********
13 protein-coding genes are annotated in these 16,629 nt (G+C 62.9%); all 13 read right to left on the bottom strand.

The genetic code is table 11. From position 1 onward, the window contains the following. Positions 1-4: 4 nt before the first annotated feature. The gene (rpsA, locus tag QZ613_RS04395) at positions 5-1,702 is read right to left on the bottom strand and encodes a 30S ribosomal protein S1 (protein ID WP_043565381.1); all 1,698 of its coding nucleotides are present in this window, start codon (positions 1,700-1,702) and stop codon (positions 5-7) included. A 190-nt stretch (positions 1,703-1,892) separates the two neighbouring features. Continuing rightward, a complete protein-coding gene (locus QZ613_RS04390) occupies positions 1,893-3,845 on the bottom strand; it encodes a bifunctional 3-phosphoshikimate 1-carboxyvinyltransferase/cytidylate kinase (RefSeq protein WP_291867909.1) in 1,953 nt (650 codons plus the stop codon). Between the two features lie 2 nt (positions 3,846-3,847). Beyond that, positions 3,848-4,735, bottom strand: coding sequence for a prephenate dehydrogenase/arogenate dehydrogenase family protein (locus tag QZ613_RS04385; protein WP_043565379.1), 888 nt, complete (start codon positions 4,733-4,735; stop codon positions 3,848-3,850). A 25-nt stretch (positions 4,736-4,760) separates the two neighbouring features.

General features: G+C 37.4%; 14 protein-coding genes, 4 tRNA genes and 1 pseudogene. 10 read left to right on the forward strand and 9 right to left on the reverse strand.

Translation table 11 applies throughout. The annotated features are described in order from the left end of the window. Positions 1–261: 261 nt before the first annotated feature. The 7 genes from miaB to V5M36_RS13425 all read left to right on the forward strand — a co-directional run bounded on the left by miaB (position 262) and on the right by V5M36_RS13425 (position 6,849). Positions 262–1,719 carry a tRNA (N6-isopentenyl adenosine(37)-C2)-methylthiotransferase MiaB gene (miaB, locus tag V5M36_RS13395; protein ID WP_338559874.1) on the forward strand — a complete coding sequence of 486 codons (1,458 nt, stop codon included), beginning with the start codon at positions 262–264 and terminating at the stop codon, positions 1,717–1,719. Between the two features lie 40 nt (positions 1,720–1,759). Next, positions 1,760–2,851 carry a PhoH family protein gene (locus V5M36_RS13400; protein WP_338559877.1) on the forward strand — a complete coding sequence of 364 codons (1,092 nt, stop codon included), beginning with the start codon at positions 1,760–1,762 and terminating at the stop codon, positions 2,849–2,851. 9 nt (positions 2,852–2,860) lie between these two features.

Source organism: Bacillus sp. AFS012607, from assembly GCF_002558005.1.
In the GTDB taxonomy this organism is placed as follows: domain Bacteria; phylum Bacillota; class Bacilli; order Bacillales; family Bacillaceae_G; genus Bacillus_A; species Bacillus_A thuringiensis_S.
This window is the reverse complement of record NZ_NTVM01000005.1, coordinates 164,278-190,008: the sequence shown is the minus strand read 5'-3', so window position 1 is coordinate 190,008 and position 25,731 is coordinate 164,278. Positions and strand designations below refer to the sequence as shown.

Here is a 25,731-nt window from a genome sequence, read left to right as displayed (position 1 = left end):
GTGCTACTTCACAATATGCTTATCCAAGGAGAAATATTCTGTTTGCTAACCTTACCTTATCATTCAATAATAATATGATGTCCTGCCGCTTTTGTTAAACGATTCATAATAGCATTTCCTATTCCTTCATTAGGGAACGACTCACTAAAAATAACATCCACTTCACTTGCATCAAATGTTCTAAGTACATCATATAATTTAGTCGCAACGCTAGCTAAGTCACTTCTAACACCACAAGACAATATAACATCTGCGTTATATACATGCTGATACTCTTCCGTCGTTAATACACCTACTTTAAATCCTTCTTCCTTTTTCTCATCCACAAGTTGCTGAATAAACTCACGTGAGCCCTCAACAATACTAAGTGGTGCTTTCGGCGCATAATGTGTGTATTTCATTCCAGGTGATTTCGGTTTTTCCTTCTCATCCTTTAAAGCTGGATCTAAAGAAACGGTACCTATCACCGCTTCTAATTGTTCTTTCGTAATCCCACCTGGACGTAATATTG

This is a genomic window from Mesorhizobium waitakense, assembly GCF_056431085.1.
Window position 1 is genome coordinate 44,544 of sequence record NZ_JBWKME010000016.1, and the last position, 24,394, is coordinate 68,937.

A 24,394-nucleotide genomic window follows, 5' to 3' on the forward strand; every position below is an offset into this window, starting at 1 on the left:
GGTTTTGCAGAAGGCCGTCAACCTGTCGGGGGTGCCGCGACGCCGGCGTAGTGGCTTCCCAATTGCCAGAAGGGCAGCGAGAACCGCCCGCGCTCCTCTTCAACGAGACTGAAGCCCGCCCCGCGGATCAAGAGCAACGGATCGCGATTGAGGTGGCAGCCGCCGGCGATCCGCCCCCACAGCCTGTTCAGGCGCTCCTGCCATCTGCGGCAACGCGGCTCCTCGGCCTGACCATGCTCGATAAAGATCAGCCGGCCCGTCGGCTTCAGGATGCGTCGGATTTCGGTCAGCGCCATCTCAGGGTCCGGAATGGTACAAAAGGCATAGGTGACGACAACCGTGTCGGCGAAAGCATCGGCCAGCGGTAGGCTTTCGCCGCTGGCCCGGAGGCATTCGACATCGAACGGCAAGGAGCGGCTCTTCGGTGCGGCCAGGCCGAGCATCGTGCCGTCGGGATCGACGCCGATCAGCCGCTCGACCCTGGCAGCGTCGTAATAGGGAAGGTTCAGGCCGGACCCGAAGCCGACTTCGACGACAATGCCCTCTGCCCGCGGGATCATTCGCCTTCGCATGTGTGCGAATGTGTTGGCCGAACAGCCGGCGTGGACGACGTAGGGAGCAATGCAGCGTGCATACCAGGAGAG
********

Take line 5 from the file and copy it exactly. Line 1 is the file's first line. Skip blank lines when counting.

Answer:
Source organism: Bacillus sp. AFS012607, from assembly GCF_002558005.1.